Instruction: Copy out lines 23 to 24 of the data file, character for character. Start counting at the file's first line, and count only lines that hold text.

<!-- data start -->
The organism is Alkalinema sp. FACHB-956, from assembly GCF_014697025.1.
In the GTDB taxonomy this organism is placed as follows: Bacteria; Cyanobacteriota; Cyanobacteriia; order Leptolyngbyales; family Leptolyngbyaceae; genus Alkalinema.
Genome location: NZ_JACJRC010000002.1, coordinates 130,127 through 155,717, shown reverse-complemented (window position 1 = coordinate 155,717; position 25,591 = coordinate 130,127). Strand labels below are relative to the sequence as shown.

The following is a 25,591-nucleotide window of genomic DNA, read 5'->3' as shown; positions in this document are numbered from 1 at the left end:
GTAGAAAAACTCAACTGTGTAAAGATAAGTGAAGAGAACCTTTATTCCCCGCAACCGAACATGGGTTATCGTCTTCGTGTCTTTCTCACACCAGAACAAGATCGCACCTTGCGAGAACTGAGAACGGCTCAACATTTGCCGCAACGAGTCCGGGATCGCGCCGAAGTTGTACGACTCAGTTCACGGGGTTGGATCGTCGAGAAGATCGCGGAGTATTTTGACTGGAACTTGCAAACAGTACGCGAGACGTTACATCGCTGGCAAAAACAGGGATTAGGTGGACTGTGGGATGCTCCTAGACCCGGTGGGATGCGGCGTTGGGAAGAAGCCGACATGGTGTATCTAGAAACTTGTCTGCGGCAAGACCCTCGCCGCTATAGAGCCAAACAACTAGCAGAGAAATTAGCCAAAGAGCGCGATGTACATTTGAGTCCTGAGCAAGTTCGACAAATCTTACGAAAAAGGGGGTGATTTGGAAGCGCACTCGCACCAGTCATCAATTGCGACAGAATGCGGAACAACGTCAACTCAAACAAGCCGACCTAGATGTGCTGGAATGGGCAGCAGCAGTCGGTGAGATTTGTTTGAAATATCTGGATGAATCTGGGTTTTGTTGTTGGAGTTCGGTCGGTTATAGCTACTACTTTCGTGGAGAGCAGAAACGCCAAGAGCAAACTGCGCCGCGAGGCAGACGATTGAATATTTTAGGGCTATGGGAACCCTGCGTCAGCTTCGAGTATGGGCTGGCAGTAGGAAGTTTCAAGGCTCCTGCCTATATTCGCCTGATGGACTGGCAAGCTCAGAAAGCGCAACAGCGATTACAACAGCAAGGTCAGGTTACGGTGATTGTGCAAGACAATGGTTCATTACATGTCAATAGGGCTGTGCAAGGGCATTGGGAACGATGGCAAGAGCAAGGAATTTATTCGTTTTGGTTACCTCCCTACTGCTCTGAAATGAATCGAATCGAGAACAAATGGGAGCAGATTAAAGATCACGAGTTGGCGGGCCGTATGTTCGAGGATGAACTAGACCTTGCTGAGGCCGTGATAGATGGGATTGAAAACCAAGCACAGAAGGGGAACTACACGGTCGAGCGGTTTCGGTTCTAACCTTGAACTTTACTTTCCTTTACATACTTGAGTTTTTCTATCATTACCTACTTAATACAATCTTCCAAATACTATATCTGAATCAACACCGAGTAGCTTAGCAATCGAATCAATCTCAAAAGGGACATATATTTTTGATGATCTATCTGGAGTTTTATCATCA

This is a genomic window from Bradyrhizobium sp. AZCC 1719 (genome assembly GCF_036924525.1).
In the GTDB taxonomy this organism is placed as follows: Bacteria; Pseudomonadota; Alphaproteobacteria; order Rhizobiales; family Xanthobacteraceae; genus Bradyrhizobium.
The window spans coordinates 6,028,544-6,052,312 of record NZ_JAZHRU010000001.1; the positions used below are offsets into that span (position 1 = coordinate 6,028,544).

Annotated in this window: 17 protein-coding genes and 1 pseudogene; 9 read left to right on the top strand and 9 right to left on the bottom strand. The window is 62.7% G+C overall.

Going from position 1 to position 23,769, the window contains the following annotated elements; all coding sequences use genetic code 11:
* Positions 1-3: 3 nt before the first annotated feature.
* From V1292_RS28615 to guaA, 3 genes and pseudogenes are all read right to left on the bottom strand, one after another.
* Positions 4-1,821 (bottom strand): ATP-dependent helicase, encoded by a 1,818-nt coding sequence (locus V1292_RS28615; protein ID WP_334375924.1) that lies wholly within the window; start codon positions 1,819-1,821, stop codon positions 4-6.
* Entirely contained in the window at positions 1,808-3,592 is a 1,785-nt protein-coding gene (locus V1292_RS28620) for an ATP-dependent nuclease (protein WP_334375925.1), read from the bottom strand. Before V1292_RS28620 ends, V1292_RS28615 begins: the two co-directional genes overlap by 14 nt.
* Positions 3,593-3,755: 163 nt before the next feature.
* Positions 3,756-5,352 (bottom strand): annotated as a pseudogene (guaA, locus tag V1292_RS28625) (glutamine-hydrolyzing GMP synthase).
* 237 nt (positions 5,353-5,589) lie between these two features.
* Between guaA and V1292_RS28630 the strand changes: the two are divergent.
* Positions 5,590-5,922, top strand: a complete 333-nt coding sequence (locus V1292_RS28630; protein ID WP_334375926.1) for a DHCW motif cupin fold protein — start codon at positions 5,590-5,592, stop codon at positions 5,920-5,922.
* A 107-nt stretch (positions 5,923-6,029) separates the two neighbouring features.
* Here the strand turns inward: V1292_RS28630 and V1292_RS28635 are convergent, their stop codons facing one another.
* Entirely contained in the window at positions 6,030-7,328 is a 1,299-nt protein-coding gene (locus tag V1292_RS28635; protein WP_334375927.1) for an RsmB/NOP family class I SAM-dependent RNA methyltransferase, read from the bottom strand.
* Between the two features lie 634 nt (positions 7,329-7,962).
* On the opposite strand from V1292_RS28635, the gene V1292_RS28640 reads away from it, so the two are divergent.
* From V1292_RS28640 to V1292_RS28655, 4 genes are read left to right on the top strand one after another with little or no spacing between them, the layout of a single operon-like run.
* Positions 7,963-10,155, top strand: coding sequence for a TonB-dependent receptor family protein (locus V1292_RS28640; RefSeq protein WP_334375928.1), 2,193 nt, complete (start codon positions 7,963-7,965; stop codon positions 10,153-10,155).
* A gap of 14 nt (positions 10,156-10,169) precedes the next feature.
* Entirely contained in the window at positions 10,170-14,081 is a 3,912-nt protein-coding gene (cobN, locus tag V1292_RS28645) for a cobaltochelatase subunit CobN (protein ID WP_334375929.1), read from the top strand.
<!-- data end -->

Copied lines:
* Between the two features lie 634 nt (positions 7,329-7,962).
* On the opposite strand from V1292_RS28635, the gene V1292_RS28640 reads away from it, so the two are divergent.